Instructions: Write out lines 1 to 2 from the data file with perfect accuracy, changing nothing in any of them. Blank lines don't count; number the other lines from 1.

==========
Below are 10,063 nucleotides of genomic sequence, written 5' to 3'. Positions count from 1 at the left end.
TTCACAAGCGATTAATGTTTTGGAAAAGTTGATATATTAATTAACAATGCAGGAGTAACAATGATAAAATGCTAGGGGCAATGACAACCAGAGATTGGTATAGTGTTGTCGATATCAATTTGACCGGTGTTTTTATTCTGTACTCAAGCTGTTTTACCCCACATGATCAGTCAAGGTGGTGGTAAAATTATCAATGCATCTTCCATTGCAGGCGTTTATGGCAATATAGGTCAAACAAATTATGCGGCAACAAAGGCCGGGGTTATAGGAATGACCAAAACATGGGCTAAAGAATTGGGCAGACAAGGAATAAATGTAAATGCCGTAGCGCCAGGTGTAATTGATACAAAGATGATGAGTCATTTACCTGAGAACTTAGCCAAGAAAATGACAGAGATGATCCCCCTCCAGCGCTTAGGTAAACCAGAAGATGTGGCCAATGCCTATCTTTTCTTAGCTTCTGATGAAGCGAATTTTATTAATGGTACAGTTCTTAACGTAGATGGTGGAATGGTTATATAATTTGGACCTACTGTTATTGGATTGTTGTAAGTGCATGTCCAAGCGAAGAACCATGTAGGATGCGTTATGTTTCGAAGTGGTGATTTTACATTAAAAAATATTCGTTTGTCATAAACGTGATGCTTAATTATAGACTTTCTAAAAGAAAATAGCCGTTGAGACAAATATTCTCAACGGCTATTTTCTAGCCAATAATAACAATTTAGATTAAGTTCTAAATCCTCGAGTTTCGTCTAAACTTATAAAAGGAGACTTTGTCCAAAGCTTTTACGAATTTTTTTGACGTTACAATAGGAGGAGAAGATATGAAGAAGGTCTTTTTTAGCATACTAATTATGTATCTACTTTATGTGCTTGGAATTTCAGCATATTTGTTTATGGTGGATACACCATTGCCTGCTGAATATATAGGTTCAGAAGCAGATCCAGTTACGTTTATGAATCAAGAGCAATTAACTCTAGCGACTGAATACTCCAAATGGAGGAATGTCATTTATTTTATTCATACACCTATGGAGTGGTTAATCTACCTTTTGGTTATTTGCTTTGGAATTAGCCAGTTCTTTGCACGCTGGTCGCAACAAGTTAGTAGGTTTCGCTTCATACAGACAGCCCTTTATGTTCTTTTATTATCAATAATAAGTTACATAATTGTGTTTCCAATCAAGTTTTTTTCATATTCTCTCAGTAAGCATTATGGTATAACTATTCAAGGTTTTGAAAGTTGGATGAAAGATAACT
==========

Below are 10,063 nucleotides of genomic sequence, written 5' to 3'. Positions count from 1 at the left end.
TTCACAAGCGATTAATGTTTTGGAAAAGTTGATATATTAATTAACAATGCAGGAGTAACAATGATAAAATGCTAGGGGCAATGACAACCAGAGATTGGTATAGTGTTGTCGATATCAATTTGACCGGTGTTTTTATTCTGTACTCAAGCTGTTTTACCCCACATGATCAGTCAAGGTGGTGGTAAAATTATCAATGCATCTTCCATTGCAGGCGTTTATGGCAATATAGGTCAAACAAATTATGCGGCAACAAAGGCCGGGGTTATAGGAATGACCAAAACATGGGCTAAAGAATTGGGCAGACAAGGAATAAATGTAAATGCCGTAGCGCCAGGTGTAATTGATACAAAGATGATGAGTCATTTACCTGAGAACTTAGCCAAGAAAATGACAGAGATGATCCCCCTCCAGCGCTTAGGTAAACCAGAAGATGTGGCCAATGCCTATCTTTTCTTAGCTTCTGATGAAGCGAATTTTATTAATGGTACAGTTCTTAACGTAGATGGTGGAATGGTTATATAATTTGGACCTACTGTTATTGGATTGTTGTAAGTGCATGTCCAAGCGAAGAACCATGTAGGATGCGTTATGTTTCGAAGTGGTGATTTTACATTAAAAAATATTCGTTTGTCATAAACGTGATGCTTAATTATAGACTTTCTAAAAGAAAATAGCCGTTGAGACAAATATTCTCAACGGCTATTTTCTAGCCAATAATAACAATTTAGATTAAGTTCTAAATCCTCGAGTTTCGTCTAAACTTATAAAAGGAGACTTTGTCCAAAGCTTTTACGAATTTTTTTGACGTTACAATAGGAGGAGAAGATATGAAGAAGGTCTTTTTTAGCATACTAATTATGTATCTACTTTATGTGCTTGGAATTTCAGCATATTTGTTTATGGTGGATACACCATTGCCTGCTGAATATATAGGTTCAGAAGCAGATCCAGTTACGTTTATGAATCAAGAGCAATTAACTCTAGCGACTGAATACTCCAAATGGAGGAATGTCATTTATTTTATTCATACACCTATGGAGTGGTTAATCTACCTTTTGGTTATTTGCTTTGGAATTAGCCAGTTCTTTGCACGCTGGTCGCAACAAGTTAGTAGGTTTCGCTTCATACAGACAGCCCTTTATGTTCTTTTATTATCAATAATAAGTTACATAATTGTGTTTCCAATCAAGTTTTTTTCATATTCTCTCAGTAAGCATTATGGTATAACTATTCAAGGTTTTGAAAGTTGGATGAAAGATAACT